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Applying Quantitative Reasoning to Biodiversity part of Activities
Kenneth Mulder, Green Mountain College
A series of 6 Excel-based projects on the mathematics of biodiversity for basic college math classes and developmental math classes. Students learn about the structure of biodiversity, the application of many basic data analysis skills, and the use of Excel for analysis and data presentation.

Population Growth, Ecological Footprints, and Overshoot part of 2012 Sustainability in Math Workshop:Activities
Rikki Wagstrom, Metropolitan State University
In this activity, students develop and apply linear, exponential, and rational functions to explore past and projected U.S. population growth, carbon footprint trend, ecological overshoot, and effectiveness of hypothetical carbon dioxide reduction initiatives.

Exploring the Sustainability of the U.S. Food System part of Activities
David Koetje, Calvin College
This is a collaborative learning activity based on the documentaries "King Corn" and "Big River" in which students explore and propose solutions to sustainability issues associated with industrial agriculture and food systems.

Analysis of the Global Climate Change Controversy: A Problem-Based Learning Activity part of Activities
David Koetje, Calvin College; Amy Wilstermann, Calvin College
This is a problem-based learning activity that guides students through a process whereby the class as a whole investigates various stakeholder perspectives on the global climate change controversy. Individual students then reflect on their own perspectives in light of what they have learned.

Choosing Between Home Appliances: Benefits to the Planet and Your Wallet part of 2012 Sustainability in Math Workshop:Activities
Corri Taylor, Wellesley College
Students research various options for new appliances and make purchasing decisions based not merely on purchase price, but also on energy efficiency, which has implications for the planet AND for longer-term personal finances. Students calculate the "payback period" for the more energy efficient appliance and calculate long-term savings.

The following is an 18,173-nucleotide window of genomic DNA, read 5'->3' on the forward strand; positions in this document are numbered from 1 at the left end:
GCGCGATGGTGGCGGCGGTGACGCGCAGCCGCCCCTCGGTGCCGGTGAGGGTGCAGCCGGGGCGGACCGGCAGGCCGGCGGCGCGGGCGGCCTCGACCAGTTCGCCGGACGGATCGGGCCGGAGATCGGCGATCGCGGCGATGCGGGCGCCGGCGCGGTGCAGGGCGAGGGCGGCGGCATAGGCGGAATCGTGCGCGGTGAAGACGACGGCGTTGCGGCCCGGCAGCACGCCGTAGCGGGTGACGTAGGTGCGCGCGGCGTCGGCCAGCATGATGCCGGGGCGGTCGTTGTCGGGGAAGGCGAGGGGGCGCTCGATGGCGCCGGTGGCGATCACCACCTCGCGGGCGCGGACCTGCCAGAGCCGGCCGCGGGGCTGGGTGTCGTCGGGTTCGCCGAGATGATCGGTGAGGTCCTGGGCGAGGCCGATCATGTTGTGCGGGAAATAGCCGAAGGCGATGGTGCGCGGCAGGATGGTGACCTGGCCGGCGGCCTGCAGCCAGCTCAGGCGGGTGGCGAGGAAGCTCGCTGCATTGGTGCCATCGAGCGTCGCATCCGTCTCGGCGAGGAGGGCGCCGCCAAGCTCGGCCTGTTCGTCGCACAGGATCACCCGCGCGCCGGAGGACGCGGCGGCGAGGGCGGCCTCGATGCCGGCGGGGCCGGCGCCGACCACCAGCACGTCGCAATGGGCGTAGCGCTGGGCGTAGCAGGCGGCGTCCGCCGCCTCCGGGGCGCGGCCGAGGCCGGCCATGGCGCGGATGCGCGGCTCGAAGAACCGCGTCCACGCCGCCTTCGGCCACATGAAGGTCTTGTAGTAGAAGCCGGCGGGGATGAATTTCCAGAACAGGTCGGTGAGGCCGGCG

What's for Dinner? Analyzing Historical Data about the American Diet part of 2012 Sustainability in Math Workshop:Activities
Jessica Libertini, Johns Hopkins University
In this activity, students research the historical food consumption data from the U.S. Department of Agriculture to observe trends, develop regressions, predict future behavior, and discuss broader impacts.

The Costs of Your Commute: Your Money, Your Time, and the Earth part of 2012 Sustainability in Math Workshop:Activities
Charlie Buehrle, Harrisburg Area Community College-Harrisburg
This activity has students investigate their own cost, CO2 output, and time for commuting. They then compare their commute to an environmentally conscious alternative by using comparable metrics.

Salt Marshes: estimation techniques using basic algebra and geometry part of 2012 Sustainability in Math Workshop:Activities
Yelena Meadows, Upper Iowa University; Sharareh Nikbakht, Appalachian State University
The activity allows for learning about salt marshes ecosystem and practicing of basic math in estimations.

Arctic Sea Ice Extent part of 2012 Sustainability in Math Workshop:Activities
Bill Bauldry, Appalachian State University
Student teams investigate Arctic Sea Ice by analyzing actual data and making predictions. A worthwhile extension is to predict the first year that the Arctic Ocean will be ice free.

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